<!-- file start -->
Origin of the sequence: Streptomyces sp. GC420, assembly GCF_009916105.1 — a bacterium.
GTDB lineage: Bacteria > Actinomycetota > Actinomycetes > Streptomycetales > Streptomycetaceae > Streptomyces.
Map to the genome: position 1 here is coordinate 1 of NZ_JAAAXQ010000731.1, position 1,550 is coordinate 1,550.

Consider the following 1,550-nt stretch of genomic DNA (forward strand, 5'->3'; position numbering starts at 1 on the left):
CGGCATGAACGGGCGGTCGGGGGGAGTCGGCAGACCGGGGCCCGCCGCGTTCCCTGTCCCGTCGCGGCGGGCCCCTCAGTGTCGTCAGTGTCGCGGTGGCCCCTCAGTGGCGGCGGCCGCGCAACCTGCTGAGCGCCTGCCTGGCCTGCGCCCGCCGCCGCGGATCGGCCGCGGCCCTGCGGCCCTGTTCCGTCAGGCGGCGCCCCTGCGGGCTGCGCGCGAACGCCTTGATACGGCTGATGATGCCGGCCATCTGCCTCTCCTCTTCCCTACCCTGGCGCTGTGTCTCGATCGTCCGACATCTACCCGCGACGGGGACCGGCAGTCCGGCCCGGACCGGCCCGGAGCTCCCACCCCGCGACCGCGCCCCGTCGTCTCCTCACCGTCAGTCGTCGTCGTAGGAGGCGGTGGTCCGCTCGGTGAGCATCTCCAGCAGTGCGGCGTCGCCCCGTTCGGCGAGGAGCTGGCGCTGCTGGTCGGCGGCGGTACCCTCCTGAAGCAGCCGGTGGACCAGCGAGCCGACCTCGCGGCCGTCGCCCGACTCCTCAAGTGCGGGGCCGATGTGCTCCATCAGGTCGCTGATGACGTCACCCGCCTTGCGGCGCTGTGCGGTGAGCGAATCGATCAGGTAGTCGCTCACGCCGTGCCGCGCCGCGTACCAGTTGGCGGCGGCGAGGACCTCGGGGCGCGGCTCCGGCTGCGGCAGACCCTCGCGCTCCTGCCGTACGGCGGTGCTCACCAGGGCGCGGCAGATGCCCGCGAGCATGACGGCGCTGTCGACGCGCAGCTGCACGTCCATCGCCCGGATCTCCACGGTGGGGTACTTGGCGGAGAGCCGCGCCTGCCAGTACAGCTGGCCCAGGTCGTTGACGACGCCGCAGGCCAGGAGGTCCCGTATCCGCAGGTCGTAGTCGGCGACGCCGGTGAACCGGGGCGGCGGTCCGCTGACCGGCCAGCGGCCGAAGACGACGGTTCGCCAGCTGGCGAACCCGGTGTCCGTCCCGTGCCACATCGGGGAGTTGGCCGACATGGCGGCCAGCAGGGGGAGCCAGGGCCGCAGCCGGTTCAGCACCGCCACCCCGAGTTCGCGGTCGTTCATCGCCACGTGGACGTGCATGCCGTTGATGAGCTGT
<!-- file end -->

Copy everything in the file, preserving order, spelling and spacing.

Origin of the sequence: Streptomyces sp. GC420, assembly GCF_009916105.1 — a bacterium.
GTDB lineage: Bacteria > Actinomycetota > Actinomycetes > Streptomycetales > Streptomycetaceae > Streptomyces.
Map to the genome: position 1 here is coordinate 1 of NZ_JAAAXQ010000731.1, position 1,550 is coordinate 1,550.

Consider the following 1,550-nt stretch of genomic DNA (forward strand, 5'->3'; position numbering starts at 1 on the left):
CGGCATGAACGGGCGGTCGGGGGGAGTCGGCAGACCGGGGCCCGCCGCGTTCCCTGTCCCGTCGCGGCGGGCCCCTCAGTGTCGTCAGTGTCGCGGTGGCCCCTCAGTGGCGGCGGCCGCGCAACCTGCTGAGCGCCTGCCTGGCCTGCGCCCGCCGCCGCGGATCGGCCGCGGCCCTGCGGCCCTGTTCCGTCAGGCGGCGCCCCTGCGGGCTGCGCGCGAACGCCTTGATACGGCTGATGATGCCGGCCATCTGCCTCTCCTCTTCCCTACCCTGGCGCTGTGTCTCGATCGTCCGACATCTACCCGCGACGGGGACCGGCAGTCCGGCCCGGACCGGCCCGGAGCTCCCACCCCGCGACCGCGCCCCGTCGTCTCCTCACCGTCAGTCGTCGTCGTAGGAGGCGGTGGTCCGCTCGGTGAGCATCTCCAGCAGTGCGGCGTCGCCCCGTTCGGCGAGGAGCTGGCGCTGCTGGTCGGCGGCGGTACCCTCCTGAAGCAGCCGGTGGACCAGCGAGCCGACCTCGCGGCCGTCGCCCGACTCCTCAAGTGCGGGGCCGATGTGCTCCATCAGGTCGCTGATGACGTCACCCGCCTTGCGGCGCTGTGCGGTGAGCGAATCGATCAGGTAGTCGCTCACGCCGTGCCGCGCCGCGTACCAGTTGGCGGCGGCGAGGACCTCGGGGCGCGGCTCCGGCTGCGGCAGACCCTCGCGCTCCTGCCGTACGGCGGTGCTCACCAGGGCGCGGCAGATGCCCGCGAGCATGACGGCGCTGTCGACGCGCAGCTGCACGTCCATCGCCCGGATCTCCACGGTGGGGTACTTGGCGGAGAGCCGCGCCTGCCAGTACAGCTGGCCCAGGTCGTTGACGACGCCGCAGGCCAGGAGGTCCCGTATCCGCAGGTCGTAGTCGGCGACGCCGGTGAACCGGGGCGGCGGTCCGCTGACCGGCCAGCGGCCGAAGACGACGGTTCGCCAGCTGGCGAACCCGGTGTCCGTCCCGTGCCACATCGGGGAGTTGGCCGACATGGCGGCCAGCAGGGGGAGCCAGGGCCGCAGCCGGTTCAGCACCGCCACCCCGAGTTCGCGGTCGTTCATCGCCACGTGGACGTGCATGCCGTTGATGAGCTGT